When I chose the Chinese names for my children, everyone told me that I’d have a hard time teaching them to write their names and that I was making things difficult for them. Why can’t I choose less difficult-to-write Chinese names for them? My reply – they will learn.
As I begun my journey to teach my little girl to write her Chinese name, I found myself asking myself the same question – why in the world did I choose such difficult to write Chinese characters? But I soldiered on and tried to make the best out of the situation. After all, we’re not about to change their names just because they are difficult to write, and by the way, my boy’s name is even harder to write than my girl’s.
I sat down one night brainstorming for fun name writing activities that would be applicable to teaching Chinese characters. You see, there are plenty of activities for kids learning to write their names, but no websites teaching how to teach a child to write her Chinese name! After brainstorming and asking for some ideas from other mums, I embarked on a few simple activities, some of which are generic fun activities where I can sneak learning in.
#1 Shaving foam
Bath time is always a time of fun and while everyone in the bath is feeling relaxed and comfortable washing the day’s dirt away, I figured that I could sneak in some learning and it really helps that somehow the love for shaving foam/cream is in-built in children.
View other shaving foam activities:
- Shaving foam painting
- Shaving foam art with pipettes
- Shaving foam with water beads sensory play
- Shaving foam marbling art
#2 Writing with chalk on the ground
Bring the chalk out of the house for a change to up the fun quotient. With these different coloured floor tiles at the lift lobby, I got my girl to practise writing different characters which form her name (dark pink – 黄, grey – 靖 and light pink – 萱). Of course she preferred drawing trees and houses and stick figures to writing her name but at least we got a couple of those characters covered!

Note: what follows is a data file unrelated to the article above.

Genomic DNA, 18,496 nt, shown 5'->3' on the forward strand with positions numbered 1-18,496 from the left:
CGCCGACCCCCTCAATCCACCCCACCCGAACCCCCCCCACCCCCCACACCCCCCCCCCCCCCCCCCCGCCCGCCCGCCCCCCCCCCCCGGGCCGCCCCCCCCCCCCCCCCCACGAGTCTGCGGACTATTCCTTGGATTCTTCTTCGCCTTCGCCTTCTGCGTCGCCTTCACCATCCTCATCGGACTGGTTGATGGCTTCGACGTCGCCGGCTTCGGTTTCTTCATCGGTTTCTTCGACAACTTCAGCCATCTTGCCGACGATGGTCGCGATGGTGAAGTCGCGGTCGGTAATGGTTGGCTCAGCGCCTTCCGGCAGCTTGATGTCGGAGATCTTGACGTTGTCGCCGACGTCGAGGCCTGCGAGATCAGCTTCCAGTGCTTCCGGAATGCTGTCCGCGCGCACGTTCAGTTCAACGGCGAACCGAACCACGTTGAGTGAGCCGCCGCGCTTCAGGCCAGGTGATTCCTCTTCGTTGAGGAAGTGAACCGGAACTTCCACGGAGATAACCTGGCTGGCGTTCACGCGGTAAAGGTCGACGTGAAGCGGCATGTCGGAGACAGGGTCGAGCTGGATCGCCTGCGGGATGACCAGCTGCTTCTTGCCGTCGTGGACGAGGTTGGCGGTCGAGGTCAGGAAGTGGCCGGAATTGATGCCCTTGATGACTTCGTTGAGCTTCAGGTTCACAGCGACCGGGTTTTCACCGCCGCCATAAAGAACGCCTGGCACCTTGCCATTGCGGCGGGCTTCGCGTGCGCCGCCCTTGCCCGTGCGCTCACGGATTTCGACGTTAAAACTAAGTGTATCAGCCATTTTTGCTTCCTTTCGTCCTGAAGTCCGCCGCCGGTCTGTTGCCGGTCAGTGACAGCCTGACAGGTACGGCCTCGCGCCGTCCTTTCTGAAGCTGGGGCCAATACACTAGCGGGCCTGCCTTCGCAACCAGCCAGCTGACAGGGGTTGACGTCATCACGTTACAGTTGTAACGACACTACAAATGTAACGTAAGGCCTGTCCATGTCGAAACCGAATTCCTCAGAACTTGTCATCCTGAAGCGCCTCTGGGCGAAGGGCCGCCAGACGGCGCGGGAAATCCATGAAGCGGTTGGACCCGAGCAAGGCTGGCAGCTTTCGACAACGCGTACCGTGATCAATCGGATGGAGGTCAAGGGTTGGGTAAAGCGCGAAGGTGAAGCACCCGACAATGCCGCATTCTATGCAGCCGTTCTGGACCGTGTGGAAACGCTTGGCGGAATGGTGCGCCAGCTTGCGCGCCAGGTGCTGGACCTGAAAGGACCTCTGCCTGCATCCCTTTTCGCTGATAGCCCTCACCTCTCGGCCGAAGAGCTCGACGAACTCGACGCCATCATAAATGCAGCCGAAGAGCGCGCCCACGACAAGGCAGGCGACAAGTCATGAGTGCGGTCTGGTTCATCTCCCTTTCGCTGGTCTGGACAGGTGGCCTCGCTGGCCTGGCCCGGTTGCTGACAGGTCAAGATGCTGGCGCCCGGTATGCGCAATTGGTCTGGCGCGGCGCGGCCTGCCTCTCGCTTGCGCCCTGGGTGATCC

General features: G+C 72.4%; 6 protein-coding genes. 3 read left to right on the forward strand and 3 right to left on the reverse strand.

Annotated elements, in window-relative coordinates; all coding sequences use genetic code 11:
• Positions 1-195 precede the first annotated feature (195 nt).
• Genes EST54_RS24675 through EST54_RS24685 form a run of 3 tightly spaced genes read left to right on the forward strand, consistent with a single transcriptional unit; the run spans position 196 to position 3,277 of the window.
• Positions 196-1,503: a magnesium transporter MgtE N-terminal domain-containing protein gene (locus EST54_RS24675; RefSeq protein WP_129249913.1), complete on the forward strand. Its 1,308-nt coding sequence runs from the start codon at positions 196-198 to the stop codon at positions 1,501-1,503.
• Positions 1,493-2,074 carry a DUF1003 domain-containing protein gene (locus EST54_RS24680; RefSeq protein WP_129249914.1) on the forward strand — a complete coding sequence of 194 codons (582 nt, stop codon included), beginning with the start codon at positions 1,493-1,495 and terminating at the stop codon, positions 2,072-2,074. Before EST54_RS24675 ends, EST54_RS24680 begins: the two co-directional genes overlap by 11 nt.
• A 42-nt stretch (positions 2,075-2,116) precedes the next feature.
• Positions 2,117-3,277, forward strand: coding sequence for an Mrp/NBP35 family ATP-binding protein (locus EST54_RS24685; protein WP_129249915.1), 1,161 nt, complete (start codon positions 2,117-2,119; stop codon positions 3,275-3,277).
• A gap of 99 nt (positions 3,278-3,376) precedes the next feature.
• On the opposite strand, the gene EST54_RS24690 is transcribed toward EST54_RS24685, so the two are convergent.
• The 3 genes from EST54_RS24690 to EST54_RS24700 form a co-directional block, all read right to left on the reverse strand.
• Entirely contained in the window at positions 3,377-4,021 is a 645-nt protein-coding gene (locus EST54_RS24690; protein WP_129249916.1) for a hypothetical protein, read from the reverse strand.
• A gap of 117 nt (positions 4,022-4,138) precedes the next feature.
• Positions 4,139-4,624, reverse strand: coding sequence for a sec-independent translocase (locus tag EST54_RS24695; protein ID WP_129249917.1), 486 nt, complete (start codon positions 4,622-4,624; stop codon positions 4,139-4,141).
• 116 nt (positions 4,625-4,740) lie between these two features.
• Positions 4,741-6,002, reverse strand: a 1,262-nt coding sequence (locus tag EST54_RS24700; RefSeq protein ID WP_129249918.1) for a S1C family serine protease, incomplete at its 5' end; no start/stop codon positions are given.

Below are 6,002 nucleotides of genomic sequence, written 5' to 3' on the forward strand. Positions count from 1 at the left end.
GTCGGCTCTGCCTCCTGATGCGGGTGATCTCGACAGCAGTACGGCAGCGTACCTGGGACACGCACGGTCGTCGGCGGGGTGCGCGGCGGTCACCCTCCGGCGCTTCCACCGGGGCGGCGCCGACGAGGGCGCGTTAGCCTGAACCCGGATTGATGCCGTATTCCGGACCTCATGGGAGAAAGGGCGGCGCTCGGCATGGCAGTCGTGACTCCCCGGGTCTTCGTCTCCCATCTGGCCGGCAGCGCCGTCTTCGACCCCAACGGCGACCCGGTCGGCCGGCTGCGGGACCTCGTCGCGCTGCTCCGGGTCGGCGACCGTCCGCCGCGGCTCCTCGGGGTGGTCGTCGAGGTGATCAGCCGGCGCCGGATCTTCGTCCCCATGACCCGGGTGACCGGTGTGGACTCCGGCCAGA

#3 Painting with water
Plenty of concrete surfaces around in Singapore to do this! And of course we did this right outside our house. Simply give them a pail of water and some paintbrushes and off they go! As usual, sneak in the Chinese name writing as part of the fun!
#4 DIY stroke-by-stroke Chinese name
I printed out her Chinese name, one character on each A4 sheet. I traced each individual stroke on tracing paper – make sure you number each stroke so you don’t get confused.
Trace each stroke on different coloured foam sheets (make sure strokes which come into contact have different colours). Cut the strokes out and number them. I trimmed the A4 sheet to fit into a small ziploc bag and numbered the strokes on the paper. To use, simply place the foam strokes in the correct orientation next to the ziploc bag for the child:
Sounds really tedious to make? It was a bit tedious but personally I find it very useful in the early stages when the child is clueless about how to put such a difficult Chinese character together.
#5 Playdough mat
Using Word Art, I created playdough mats:
Work on it stroke by stroke, in the correct sequence. The rolling out of the dough/clay etc. is also great for working on fine motor skills 🙂 Mandarin is such a difficult language and I must admit that at the end of the day and all the fun, lots of practice is needed. Whether we practise writing in the bathroom with shaving foam or on the floor with water or chalk or writing in the sand, lots of practice, if the child is willing, speeds up the process.
I made these dry-erase practice sheets for little girl and she was quite willing to practise writing now and then:
Happy learning and writing!
This post is part of the ongoing series: